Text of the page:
“SCM GROUP AT WORK! Industrial spaces and processes from the 1980s told through the images taken from the collection of one of the great masters of photography, Gabriele Basilico”. This is the name of the exhibition that marks the new special collaboration between Scm Group and the "SI FEST" Photographic Festival, due to be held in Savignano sul Rubicone (FC) from 18 to 20 September.
The exhibition is a historical, original project of the work by a master like Gabriele Basilico (1944-2013), one of the most well-known interpreters of Italian photography from the twentieth century.
At the end of the 1970s, while working on one of his famous reportages, "Milan. Factory Shots", Basilico was asked by SCM Group to work on a new project. At that time, the Group from Rimini was going through an incredible growth period, both with the development of new technologies and the purchase of important, prestigious brands working in the wood industry.
The need for a new institutional brochure about the company and its production capacity soon arose and the Studio Simonetti, which at the time was in charge of the company's image, suggested creating a photographic document of SCM's industrial situation with images that were more artistic than real. Simonetti introduced us to his friend, Gabriele Basilico, with whom he had already worked on other photographic shoots.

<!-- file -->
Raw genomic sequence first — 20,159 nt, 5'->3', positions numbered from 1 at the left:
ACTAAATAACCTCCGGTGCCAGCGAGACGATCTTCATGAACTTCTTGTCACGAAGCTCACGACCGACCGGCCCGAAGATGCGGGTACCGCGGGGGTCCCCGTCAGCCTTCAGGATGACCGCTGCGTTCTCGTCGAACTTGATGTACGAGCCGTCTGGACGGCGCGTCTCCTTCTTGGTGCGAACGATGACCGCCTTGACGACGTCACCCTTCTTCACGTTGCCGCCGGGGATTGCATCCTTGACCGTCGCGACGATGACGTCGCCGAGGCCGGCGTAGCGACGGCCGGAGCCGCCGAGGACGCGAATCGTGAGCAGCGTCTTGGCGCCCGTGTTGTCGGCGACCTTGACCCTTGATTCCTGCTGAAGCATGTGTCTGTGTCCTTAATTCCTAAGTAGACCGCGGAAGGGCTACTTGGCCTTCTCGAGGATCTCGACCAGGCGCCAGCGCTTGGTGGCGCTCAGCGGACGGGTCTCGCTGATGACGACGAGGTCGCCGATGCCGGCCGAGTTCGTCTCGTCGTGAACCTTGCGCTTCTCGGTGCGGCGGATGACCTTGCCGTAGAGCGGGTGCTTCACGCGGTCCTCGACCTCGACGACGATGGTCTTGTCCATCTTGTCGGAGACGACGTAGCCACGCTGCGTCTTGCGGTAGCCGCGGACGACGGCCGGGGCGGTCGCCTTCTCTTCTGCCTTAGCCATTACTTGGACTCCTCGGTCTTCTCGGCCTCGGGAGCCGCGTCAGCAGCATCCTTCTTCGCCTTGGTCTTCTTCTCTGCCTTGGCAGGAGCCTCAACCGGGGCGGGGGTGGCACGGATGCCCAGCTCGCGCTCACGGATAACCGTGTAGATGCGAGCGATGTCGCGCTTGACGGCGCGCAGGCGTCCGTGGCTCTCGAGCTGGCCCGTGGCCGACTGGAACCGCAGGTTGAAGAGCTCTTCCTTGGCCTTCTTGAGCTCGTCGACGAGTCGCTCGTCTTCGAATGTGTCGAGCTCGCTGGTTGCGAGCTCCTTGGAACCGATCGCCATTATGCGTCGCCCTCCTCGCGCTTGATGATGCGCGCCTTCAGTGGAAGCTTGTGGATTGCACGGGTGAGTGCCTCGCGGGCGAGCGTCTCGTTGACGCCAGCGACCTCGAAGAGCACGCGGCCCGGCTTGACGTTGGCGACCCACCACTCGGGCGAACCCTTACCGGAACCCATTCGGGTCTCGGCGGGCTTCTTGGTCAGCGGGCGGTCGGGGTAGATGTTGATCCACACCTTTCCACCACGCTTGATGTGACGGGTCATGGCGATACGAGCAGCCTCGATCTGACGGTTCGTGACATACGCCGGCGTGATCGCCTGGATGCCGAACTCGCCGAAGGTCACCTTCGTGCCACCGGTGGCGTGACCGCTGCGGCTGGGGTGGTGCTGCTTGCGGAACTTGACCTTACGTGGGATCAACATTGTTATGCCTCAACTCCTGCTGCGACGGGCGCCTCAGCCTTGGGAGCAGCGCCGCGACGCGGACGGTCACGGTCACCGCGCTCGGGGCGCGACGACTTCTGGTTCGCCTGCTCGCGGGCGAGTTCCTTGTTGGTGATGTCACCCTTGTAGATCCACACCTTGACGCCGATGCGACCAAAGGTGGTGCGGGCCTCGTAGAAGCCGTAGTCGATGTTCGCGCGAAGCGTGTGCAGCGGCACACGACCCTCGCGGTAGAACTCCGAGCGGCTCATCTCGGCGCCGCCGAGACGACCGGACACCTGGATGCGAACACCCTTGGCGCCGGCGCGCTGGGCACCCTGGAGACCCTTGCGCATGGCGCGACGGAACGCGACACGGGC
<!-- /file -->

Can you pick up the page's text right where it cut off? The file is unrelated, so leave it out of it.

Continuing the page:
As soon as the master entered the foundry, he was pleasantly surprised and enthusiastic right from the first shots, and happily took on the job. And that's not all: out of professional interest, when the photographic shoot was over, Basilico asked to come back to SCM to take more shots.
It is an honour for our Group to have recovered these images from the company archive after decades and to have brought them to light in order to be able to lend part of that special collection to the SI FEST Festival, today. The result is a vast coloured reportage of average size where Basilico tells the story of spaces and machinings, attracted by architectural structures and volumes as well as the human presence: that "documentary language" which "reflects rather than interprets" emerges from the richness of these images, something so typical of Basilico's later campaigns in cities around the world.